|Amazon backs proposed Calif. product liability law for online sellers (with conditions)|
August 25, 2020
(Reuters) - Less than two weeks after a California appeals court ruled in Bolger v. Amazon that the online retail leviathan can be liable for defective products sold on its site, Amazon issued a surprise announcement this weekend: It offered conditional support for a proposed California law that would make it easier for consumers to hold electronic retailers responsible for allowing defective products to reach the marketplace. As long as other online retailers can’t evade the law based on how they earn revenue for selling products from outside vendors, Amazon said in a blog post, it will back the bill.
The law, known as AB 3262, has passed the California assembly and been approved by the state senate’s judicial committee. The entire state senate is expected to vote on the proposed law – which is opposed by Etsy, eBay, the California Chamber of Commerce, the Internet Association, the National Federation of Independent Business and several other business groups – later this week. Amazon's late-breaking support is considered a boost to the bill's prospects, which were already pretty rosy in California's pro-consumer legislature.
On Monday, presumably in response to Amazon’s blog post, lawmakers amended the proposed law to strike an exemption for websites that merely receive a fee for advertising a vendor’s products and to clarify that online sellers can be liable for “facilitating” the sale of defective merchandise from outside vendors.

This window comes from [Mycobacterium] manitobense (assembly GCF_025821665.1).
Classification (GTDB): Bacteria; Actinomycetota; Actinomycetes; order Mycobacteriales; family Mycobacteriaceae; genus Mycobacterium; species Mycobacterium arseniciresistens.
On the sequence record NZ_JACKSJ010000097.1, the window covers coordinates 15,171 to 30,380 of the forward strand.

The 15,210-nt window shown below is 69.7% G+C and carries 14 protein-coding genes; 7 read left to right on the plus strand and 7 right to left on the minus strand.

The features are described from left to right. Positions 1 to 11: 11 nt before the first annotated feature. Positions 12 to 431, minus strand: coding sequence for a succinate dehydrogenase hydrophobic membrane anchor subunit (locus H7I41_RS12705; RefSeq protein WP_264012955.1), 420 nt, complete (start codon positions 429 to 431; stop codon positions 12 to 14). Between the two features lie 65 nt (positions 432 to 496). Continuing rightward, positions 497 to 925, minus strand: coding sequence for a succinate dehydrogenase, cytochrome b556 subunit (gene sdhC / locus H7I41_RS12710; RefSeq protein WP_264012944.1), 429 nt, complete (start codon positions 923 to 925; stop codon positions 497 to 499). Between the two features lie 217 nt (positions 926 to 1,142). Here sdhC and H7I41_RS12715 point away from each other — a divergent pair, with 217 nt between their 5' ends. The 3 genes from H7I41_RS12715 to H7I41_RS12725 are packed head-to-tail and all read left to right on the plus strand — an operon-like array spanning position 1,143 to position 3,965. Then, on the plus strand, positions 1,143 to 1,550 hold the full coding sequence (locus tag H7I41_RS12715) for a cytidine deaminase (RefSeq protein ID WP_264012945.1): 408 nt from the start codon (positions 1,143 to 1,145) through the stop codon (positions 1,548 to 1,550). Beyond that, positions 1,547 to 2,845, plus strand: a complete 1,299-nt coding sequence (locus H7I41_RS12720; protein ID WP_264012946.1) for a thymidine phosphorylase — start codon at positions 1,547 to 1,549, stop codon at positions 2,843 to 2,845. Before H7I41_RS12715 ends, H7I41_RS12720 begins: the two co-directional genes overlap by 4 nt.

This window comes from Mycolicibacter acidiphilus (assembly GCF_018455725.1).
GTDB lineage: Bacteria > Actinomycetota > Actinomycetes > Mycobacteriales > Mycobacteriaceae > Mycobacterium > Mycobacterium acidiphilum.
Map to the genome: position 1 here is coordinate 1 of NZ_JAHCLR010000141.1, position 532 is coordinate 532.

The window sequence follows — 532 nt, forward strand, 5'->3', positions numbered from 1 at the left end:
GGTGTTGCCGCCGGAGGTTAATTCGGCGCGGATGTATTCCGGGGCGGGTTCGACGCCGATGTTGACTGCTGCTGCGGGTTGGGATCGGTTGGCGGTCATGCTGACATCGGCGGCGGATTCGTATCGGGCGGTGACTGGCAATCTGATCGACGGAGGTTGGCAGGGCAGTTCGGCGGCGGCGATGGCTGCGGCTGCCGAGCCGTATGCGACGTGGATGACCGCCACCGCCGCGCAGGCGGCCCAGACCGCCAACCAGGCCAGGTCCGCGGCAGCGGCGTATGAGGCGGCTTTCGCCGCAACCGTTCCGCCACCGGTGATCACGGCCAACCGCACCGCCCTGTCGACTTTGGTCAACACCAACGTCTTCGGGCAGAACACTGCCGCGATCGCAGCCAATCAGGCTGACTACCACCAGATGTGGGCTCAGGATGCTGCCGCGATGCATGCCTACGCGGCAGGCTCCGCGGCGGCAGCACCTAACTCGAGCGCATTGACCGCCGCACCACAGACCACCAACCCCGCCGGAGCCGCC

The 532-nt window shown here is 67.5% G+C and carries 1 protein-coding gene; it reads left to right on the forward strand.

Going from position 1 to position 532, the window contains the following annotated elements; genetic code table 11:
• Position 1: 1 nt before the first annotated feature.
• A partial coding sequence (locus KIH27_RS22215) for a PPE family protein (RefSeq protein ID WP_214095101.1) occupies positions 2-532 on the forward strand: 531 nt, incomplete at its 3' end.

Amazon, as you know, has spent years warding off product liability suits by consumers who used its website to buy merchandise from third-party vendors – whose products comprise nearly 60% of Amazon’s sales. The company has mostly managed to convince courts that even though it stores vendors’ products in its warehouses, processes customers’ payments and ships goods to consumers in Amazon trucks, it can’t be liable as a “seller” under state tort laws because it does not actually take title to products offered by third-party vendors. Amazon lost a case at the 3rd U.S. Circuit Court of Appeals in 2019, but the appeals court subsequently vacated its ruling and asked the Pennsylvania Supreme Court to weigh in. Ohio’s Supreme Court is also considering the issue.
The California law would resolve any uncertainty in favor of consumers. The bill’s author, Assemblyman Mark Stone, has presented the proposed law as an alignment of liability for brick-and-mortar retailers and online marketplaces, which accounted for more than $600 billion in sales in 2019. Without assuring that online marketplaces face the same responsibility as an actual store, the bill said, more retailers will abandon physical shops and more consumers will be without recourse if they buy a defective product from a third-party vendor. “Strict liability on the manufacturer and the electronic retail marketplace alike affords maximum protection to the injured plaintiff and works no injustice to the electronic retail marketplace,” the bill said.
The law contains carveouts for used or pre-owned merchandise that is clearly labeled as such, for handmade products and for goods sold via auction. But according to the bill’s proponents, the Amazon competitors eBay and Etsy are not otherwise exempt. Those sites, like Amazon, take in revenue from the sale of new products manufactured by third-party vendors, so, according to AB 3262’s supporters, they should be held responsible when products are defective.